The Man Who Broke Into Auschwitz: A True Story of World War IIby Denis Avey
The Man Who Broke into Auschwitz is the extraordinary true story of a British soldier who marched willingly into the concentration camp, Buna-Monowitz, known as Auschwitz III. In the summer of 1944, Denis Avey was being held in a British POW labour camp, E715, near Auschwitz III. He had heard of the brutality meted out to the prisoners there and he was determined to witness what he could. He hatched a plan to swap places with a Jewish inmate and smuggled himself into his sector of the camp. He spent the night there on two occasions and experienced at first-hand the cruelty of a place where slave workers, had been sentenced to death through labor. Astonishingly, he survived to witness the aftermath of the Death March where thousands of prisoners were murdered by the Nazis as the Soviet Army advanced. After his own long trek right across central Europe he was repatriated to Britain. For decades he couldn't bring himself to revisit the past that haunted his dreams, but now Denis Avey feels able to tell the full story—a tale as gripping as it is moving—which offers us a unique insight into the mind of an ordinary man whose moral and physical courage are almost beyond belief.
Submerged memories of a remarkable encounter in Auschwitz drove an aged British World War II veteran to reveal his plainspoken, moving story—assisted by BBC journalist Broomby.
Avey admits he did not join the army in 1939 "for King and Country," but rather for adventure; as a strapping farm boy, he proved a crack rifleman and a natural-born leader. After ordeals fighting Mussolini's forces in Libya and General Rommel's forces in North Africa, he was taken prisoner in 1944 and transported to Auschwitz, where he was enlisted to help build a massive rubber factory by the IG Farben company. Though English prisoners were treated fairly well, they toiled alongside a separate group of miserable, starved wretches the English called "stripeys," because of their tattered pajama-like outfits, hardly human "moving shadows" who were barely strong enough to lift anything—the Jews. Gradually, Avey befriended several of the crew, including a man named Ernst and learned that the Jews were simply worked to death (unlike the Englishmen), then vaporized "up the chimney," sending out the sickly sweet odor Avey had noticed. "The scales were lifted from my eyes," he writes, and he arranged with another Jewish prisoner, Hans, to switch clothing so that Avey could infiltrate the Jewish barracks for a night and Hans could eat and rest in the British prisoners' camp. It was a perilous ploy, but it worked, and Avey was duly horrified by the brutal conditions and life-saving mechanisms. He wrote to his mother in coded language about the camp details and to contact Ernst's sister in England. Upon liberation, both Avey and Ernst were force-marched west, but neither knew what happened to the other. The author's post-traumatic torment after the war—when no one wanted to listen to the truth so that the young soldier simply sealed up—underscores the importance of treatment for soldiers and prisoners.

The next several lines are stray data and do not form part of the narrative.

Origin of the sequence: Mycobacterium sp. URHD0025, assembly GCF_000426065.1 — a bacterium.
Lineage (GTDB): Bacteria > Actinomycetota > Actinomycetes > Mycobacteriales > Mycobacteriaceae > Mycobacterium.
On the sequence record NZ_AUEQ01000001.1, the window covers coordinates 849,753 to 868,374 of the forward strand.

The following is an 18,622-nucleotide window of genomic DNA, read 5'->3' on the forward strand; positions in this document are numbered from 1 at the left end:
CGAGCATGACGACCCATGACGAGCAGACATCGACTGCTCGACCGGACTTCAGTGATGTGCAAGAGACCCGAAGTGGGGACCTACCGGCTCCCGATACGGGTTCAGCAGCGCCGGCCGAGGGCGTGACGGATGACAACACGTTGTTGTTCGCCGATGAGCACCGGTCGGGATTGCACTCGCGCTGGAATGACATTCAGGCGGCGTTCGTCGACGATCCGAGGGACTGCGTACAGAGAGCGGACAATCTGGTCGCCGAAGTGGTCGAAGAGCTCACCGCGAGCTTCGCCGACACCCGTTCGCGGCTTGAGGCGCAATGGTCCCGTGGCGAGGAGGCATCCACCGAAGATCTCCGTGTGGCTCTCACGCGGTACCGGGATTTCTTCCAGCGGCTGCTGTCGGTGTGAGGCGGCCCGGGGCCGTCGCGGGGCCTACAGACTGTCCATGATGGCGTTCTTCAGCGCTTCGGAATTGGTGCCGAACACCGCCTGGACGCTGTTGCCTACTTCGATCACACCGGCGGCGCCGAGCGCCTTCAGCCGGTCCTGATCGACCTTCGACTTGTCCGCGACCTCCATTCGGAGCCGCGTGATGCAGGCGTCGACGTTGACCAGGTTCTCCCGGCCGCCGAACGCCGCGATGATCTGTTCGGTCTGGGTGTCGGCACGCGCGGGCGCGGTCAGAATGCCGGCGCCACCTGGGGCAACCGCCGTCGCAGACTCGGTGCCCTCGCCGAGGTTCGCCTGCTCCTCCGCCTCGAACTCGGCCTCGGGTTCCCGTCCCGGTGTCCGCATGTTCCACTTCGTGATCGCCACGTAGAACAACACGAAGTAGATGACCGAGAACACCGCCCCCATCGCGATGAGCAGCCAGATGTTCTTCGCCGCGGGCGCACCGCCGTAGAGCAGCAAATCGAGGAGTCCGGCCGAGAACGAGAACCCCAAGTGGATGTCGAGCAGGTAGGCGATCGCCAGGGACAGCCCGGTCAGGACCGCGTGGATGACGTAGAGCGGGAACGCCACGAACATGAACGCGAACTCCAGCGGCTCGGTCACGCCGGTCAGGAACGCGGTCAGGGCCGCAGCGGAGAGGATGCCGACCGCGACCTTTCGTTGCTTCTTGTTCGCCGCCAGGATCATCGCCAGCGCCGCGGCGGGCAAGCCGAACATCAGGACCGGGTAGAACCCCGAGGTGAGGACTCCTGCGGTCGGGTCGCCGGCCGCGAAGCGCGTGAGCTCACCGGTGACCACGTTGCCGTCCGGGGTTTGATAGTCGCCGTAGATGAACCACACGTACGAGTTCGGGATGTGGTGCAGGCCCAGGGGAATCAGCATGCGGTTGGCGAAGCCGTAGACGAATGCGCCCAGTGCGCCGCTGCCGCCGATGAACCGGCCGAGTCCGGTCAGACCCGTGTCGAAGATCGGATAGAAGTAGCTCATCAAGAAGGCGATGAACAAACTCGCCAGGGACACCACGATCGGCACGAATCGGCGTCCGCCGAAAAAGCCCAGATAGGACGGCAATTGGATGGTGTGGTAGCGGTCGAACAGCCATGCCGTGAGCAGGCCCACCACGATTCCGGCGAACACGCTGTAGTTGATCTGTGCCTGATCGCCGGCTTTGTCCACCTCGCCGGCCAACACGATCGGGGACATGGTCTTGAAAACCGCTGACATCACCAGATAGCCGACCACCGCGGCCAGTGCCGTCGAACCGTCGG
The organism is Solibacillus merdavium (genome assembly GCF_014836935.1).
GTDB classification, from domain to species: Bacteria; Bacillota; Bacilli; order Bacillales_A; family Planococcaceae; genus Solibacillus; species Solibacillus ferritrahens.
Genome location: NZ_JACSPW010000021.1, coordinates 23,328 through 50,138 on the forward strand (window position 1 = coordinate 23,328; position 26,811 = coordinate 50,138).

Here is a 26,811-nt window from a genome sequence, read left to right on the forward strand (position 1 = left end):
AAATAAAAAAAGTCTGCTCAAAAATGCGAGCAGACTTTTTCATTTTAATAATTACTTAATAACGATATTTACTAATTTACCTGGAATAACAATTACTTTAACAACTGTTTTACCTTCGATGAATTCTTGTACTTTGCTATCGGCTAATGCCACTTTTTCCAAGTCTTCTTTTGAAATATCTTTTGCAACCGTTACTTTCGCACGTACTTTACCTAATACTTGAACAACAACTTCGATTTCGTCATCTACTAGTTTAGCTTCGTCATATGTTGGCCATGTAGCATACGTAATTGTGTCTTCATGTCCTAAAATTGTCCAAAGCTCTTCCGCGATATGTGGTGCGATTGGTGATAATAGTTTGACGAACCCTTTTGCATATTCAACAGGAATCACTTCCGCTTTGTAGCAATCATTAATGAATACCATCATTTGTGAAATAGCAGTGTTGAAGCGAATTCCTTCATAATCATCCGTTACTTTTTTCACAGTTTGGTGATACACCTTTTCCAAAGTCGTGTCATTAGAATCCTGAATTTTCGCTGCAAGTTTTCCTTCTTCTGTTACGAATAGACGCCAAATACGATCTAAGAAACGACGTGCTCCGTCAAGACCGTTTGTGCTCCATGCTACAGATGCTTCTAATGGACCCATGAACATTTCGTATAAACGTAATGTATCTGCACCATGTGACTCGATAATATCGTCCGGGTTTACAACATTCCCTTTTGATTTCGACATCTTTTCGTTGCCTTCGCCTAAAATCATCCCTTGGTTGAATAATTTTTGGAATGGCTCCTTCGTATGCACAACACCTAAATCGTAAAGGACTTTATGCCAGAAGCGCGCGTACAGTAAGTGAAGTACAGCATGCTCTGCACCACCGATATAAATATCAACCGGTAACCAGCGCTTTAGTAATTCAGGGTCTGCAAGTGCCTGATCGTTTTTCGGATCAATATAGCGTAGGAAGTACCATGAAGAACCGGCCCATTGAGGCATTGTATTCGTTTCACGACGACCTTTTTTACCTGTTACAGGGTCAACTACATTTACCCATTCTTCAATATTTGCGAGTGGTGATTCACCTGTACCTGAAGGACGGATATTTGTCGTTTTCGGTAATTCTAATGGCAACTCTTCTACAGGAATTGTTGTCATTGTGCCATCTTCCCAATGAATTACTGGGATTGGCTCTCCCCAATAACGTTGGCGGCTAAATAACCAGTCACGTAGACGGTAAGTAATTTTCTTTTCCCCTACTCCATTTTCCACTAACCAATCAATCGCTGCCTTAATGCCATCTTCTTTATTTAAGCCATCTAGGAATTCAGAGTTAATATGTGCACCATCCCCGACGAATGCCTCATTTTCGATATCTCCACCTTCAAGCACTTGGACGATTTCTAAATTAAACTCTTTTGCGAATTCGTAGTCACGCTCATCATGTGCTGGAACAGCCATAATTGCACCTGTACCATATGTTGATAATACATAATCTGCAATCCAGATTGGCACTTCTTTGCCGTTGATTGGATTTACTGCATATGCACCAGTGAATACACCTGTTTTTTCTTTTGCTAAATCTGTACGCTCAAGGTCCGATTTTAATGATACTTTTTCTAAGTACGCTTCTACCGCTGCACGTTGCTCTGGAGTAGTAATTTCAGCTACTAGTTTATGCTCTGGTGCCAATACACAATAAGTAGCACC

A unique war story from a brave man.
- Da Capo Press
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- Hachette Digital, Inc.
- NOOK Book
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- 3 MB
Meet the Author
Denis Avey fought in the British army during World War II and was captured and held as a prisoner of war in a camp near Auschwitz III. In 2010 he received a British "Hero of the Holocaust" award.
Rob Broomby is a British Affairs correspondent for the BBC World Service. He was formerly the BBC Berlin correspondent and has worked as a broadcast journalist mainly with BBC Radio for more than twenty years.
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